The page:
NC Coronavirus Updates

  

News coverage and resources related to the spread and response to the coronavirus in North Carolina and beyond.

For more information about the vaccine, check out Q&A: What We Know About North Carolina's COVID Vaccine Rollout.

Governor Cooper and members of the Coronavirus Task Force share an update on COVID-19. Watch, here, live starting at 3 p.m.

In this Aug. 18, 2020 file photo, a student works outside Ehrighaus dormitory on campus at the University of North Carolina in Chapel Hill, N.C.
Gerry Broome / AP

This post will be updated periodically with the latest information on how the coronavirus is affecting North Carolina. Scroll down for older updates. For a recap of last week's news, check out Coronavirus Live Updates: Week of Oct. 26.

4:50 p.m. - Students in Cumberland County will return to in-person learning in January, given that COVID-19 metrics are trending in the right direction at that time. The Cumberland County Board of Education approved a plan today for students to return to classrooms on a staggered schedule starting January 7. - Celeste Gracia, WUNC

Concertina wire surrounding a prison
Kate Ter Harr / Flickr Creative Commons

An elderly North Carolina prison inmate with pre-existing conditions and a positive COVID-19 test has died, officials said.

A news release from the N.C. Department of Public Safety on Wednesday said the inmate, who was in his 80s, died at the Central Prison hospital on Tuesday.

A car decorated with pro-Trump stickers and decals makes its way through downtown Hillsborough Saturday as part of the "Trump Train" to show support for President Trump and other North Carolina Republicans on the ballot this November.
Mitchell Northam / WUNC

There doesn't appear to be a strong correlation in North Carolina between counties that voted for President Donald Trump, and counties with high numbers of new COVID-19 cases, according to a WUNC analysis.

Courtesy Craven County Government

Craven County Commissioner Johnnie Sampson Jr., has died after a battle with COVID-19. The 87-year-old had been a county commissioner for 24 years.

Governor Roy Cooper in a candid photo wearing his black face mask where he gives coronavirus briefings.
File Photo, Courtesy Governor Roy Cooper Twitter

The United States hit a new record this week: more than 100,000 new COVID-19 cases in one day. The virus is surging around the country — including in North Carolina. The state broke its own record last week with 2,886 new infections in one day on Thursday, Oct. 29.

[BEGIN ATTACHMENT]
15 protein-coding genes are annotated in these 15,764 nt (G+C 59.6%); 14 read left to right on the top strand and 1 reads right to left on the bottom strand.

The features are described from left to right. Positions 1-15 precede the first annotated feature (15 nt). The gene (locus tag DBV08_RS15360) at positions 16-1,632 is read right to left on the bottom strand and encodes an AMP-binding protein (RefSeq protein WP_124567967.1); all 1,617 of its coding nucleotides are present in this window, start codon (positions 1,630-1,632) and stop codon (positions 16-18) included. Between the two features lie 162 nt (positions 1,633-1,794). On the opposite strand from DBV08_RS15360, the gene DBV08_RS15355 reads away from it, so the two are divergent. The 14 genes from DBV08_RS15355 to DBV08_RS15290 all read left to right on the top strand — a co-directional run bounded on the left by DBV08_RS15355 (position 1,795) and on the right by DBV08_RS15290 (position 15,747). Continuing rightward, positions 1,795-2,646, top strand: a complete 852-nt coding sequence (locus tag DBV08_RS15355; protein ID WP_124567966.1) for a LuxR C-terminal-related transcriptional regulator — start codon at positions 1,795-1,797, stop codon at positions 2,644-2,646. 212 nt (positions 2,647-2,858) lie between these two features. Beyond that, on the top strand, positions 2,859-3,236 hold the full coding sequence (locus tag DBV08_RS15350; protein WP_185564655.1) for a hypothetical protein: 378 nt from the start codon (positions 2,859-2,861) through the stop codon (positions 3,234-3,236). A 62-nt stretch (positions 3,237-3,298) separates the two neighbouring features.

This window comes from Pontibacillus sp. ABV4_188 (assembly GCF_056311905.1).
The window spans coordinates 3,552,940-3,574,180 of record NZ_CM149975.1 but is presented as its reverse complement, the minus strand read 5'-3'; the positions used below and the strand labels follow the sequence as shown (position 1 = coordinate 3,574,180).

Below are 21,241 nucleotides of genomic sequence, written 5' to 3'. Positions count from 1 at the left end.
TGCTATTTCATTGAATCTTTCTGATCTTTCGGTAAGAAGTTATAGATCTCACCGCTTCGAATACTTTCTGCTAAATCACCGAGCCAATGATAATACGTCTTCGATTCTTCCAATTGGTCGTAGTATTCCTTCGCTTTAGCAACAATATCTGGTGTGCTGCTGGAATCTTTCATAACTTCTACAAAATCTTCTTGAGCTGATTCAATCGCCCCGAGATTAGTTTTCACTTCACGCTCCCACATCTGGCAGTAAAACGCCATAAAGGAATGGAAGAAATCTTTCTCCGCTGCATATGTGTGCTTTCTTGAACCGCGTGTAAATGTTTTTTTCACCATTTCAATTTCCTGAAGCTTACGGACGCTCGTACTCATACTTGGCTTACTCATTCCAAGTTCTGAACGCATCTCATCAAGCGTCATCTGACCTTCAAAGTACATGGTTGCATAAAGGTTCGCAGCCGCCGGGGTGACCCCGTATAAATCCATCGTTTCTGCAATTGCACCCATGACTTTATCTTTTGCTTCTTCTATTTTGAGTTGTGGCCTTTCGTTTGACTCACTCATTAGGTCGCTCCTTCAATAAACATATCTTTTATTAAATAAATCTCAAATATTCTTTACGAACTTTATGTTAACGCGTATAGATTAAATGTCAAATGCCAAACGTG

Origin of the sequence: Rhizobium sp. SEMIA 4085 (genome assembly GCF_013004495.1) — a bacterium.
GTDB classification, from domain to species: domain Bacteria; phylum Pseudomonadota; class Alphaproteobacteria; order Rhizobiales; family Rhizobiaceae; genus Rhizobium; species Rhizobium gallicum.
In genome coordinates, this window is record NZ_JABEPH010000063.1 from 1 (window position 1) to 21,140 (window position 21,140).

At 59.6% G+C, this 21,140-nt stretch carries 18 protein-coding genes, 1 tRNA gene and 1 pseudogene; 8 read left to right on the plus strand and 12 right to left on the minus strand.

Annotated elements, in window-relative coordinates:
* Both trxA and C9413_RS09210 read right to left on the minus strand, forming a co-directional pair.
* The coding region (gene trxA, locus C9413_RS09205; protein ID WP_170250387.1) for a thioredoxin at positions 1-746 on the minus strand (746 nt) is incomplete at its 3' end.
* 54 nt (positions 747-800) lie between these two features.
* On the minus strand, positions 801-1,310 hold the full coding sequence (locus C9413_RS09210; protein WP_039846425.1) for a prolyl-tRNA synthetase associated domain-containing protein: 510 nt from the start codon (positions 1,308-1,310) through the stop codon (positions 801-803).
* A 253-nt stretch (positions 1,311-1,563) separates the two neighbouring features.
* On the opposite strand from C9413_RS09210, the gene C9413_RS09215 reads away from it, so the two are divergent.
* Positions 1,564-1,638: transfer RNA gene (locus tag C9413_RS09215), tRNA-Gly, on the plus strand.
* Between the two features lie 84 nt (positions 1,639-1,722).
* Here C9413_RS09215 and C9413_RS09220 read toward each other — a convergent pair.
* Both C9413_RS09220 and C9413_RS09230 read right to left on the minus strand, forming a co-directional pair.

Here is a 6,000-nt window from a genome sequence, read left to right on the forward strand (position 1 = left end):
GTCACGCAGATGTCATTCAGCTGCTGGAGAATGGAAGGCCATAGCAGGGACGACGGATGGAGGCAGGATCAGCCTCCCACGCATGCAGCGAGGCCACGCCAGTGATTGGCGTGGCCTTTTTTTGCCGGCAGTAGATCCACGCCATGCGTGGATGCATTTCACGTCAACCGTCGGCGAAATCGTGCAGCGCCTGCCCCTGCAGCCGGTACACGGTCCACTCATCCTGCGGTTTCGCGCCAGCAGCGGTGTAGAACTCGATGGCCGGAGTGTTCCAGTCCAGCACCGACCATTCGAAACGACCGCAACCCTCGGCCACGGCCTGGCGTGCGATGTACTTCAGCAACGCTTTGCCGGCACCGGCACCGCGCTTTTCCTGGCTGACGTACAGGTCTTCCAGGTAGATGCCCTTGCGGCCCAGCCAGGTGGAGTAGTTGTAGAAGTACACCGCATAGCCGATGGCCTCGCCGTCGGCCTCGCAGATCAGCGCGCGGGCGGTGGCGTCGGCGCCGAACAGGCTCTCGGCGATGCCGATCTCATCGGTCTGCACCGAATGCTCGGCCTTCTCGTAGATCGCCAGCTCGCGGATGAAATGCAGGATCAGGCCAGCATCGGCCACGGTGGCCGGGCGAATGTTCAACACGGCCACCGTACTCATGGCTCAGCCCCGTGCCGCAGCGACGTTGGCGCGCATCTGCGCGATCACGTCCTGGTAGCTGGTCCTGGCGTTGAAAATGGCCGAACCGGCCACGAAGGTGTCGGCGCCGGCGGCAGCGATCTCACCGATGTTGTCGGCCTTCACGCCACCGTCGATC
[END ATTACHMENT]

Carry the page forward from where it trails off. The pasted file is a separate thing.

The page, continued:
Governor Roy Cooper in a candid photo wearing his black face mask where he gives coronavirus briefings.
File Photo, Courtesy Governor Roy Cooper Twitter

North Carolina’s coronavirus cases continue to climb, with the state hitting its second-highest new case count on Thursday.

an eviction notice on a front door
Steve Rhodes / Creative Commons/http://bit.ly/2HmJ9nV

Democratic Gov. Roy Cooper signed an executive order Wednesday preventing landlords from evicting tenants who are unable to pay their rent.

Thousands of teachers in North Carolina are currently faced with a difficult choice: go back to teaching in-person class, or continue to teach virtually and minimize their risk of exposure to Covid. But, in truth, it's not even really their decision — at least, not entirely.

Host Dave DeWitt talks with WUNC Education Reporter Liz Schlemmer about the difficult situation for North Carolina teachers weighing their health, and the health of loved ones, with their job. 

We also hear from physicians at Duke University about ways to stay safe during the upcoming holiday season.
 


Monday marks the return of in-person teaching at Wake County Public Schools. Students arrive at Davis Drive Elementary to temperature checks and health screenings in the carpool line.
Kate Medley / For WUNC

Many of Wake County's pre-K through third grade students returned to classrooms Monday. 

At Davis Drive Elementary School in Cary, it felt a bit like the first day of school.

Greenville Covid
City of Greenville, via Flickr / https://bit.ly/3avgM3O

This post will be updated periodically with the latest information on how the coronavirus is affecting North Carolina. Scroll down for older updates. For a recap of last week's news, check out Coronavirus Live Updates: Week of Oct. 19.